Between this recent Supreme Court decision on gun possession and another striking down the federal Roe v. Wade abortion rights law — along with ongoing calls to address rising gasoline prices — pressure may be mounting on the legislature to go into special session sometime after the state’s primaries are completed on July 19. Mail-in ballots began arriving at voters’ homes about two weeks ago, and early in-person voting starts on Thursday.

It is unclear whether Hogan’s directive will immediately go into effect or whether it will require sign-off from a legislative committee that oversees state regulation. Michael Ricci, a spokesman for Hogan, said the governor was moved to order the change in policy after conferring with the state Attorney General’s office in the immediate aftermath of the Supreme Court ruling.

In an interview, Del. Samuel Rosenberg (D-Baltimore City), co-chair of the General Assembly’s Joint Committee on Administrative, Executive and Legislative Review, said he was seeking guidance on whether the legislative panel had a role in reviewing Hogan’s order.

Rosenberg said the new New York law might make a good model for Maryland.

“They’ve enacted legislation in an area left out in the ruling by the [Supreme] court — such as special places where you can’t carry a concealed weapon,” he said.

Advocates and policymakers react

Hogan’s directive won plaudits from Republicans, conservatives and gun owners’ groups and was roundly criticized by Democrats and gun control advocates.

Former Maryland Commerce Secretary Kelly Schulz, Hogan’s choice to succeed him in this year’s gubernatorial election, called the governor’s decision “the right call.”

“Repeat violent offenders who commit crimes with illegal guns are the problem, not law-abiding citizens,” she said.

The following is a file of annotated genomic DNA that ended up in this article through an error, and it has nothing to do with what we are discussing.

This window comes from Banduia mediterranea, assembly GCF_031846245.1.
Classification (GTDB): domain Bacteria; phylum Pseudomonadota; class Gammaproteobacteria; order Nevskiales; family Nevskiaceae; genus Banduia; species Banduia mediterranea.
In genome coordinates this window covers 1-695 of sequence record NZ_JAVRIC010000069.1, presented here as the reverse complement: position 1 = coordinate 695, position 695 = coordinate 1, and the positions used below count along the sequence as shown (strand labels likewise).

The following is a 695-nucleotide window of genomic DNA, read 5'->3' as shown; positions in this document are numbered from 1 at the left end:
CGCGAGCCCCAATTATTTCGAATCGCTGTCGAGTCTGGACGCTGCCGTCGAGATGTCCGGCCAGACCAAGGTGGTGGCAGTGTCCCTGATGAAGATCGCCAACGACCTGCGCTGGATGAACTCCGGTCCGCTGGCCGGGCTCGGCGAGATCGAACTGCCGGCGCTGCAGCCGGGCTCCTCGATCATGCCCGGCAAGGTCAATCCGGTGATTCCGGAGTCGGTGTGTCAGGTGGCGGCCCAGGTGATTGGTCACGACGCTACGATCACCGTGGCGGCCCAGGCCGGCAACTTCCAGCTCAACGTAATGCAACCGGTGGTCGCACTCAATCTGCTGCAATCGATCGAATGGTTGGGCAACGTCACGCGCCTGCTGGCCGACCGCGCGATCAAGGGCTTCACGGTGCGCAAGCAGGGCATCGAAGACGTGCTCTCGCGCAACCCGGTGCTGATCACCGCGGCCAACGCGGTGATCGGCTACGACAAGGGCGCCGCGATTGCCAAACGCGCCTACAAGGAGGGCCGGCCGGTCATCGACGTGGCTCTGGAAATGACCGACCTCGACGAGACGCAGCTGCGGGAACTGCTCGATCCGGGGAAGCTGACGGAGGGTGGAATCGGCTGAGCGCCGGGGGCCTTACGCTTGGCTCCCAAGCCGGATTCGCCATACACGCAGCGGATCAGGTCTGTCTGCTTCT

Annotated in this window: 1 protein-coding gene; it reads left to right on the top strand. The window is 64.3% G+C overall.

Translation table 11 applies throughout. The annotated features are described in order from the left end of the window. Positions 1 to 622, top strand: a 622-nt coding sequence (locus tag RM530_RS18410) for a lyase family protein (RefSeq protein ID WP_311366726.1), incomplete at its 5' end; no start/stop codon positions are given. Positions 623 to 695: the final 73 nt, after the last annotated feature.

House Minority Leader Jason Buckel (R-Allegany) said Republicans in Annapolis have long argued that the state’s “good and substantial reason” standard for gun owners was unconstitutional.

“We appreciate Governor Hogan stepping up and taking action to put Maryland into compliance with the Supreme Court’s decision,” he said.

Mark Pennak, president of the gun rights group Maryland Shall Carry, was exultant.

“For the first time in decades, ordinary, responsible, law-abiding citizens in Maryland will have their Second Amendment right for self-defense outside the home respected,” he said.

A Democratic candidate for governor, former Attorney General Doug Gansler, said Hogan should have proposed ways to comply with the Supreme Court edict while also adding protections for Marylanders.

“The number one job of government is to keep people safe, and Governor Hogan has failed at that job,” Gansler said. “Governor Hogan dropped this requirement without suggesting any alternative, lesser standard that would ensure we are keeping guns out of the hands of people who should not have them.”

At a news conference in Baltimore, another Democratic candidate, former U.S. Education Secretary John King, said Hogan, who is openly pondering a run for president in 2024, was motivated by political considerations.

“Unfortunately, Governor Hogan has focused on primary voters in Iowa rather than the needs of Marylanders,” he said.

The other Democratic candidates for governor chimed in with similar statements.

State Sen. Will Smith (D-Montgomery), chair of the Judicial Proceedings Committee, which regularly deals with gun legislation and criminal justice bills, had a terse but subtle message that seemed directed at voters who don’t pay close attention to state politics and, perhaps, to Democrats who are fond of Hogan. He retweeted the governor’s message on the gun regulations with the comment, “Elections matter.”

Nene Narh-Mensah contributed to this report.


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Hogan’s Decision to Lift Gun Restrictions Roils State Politics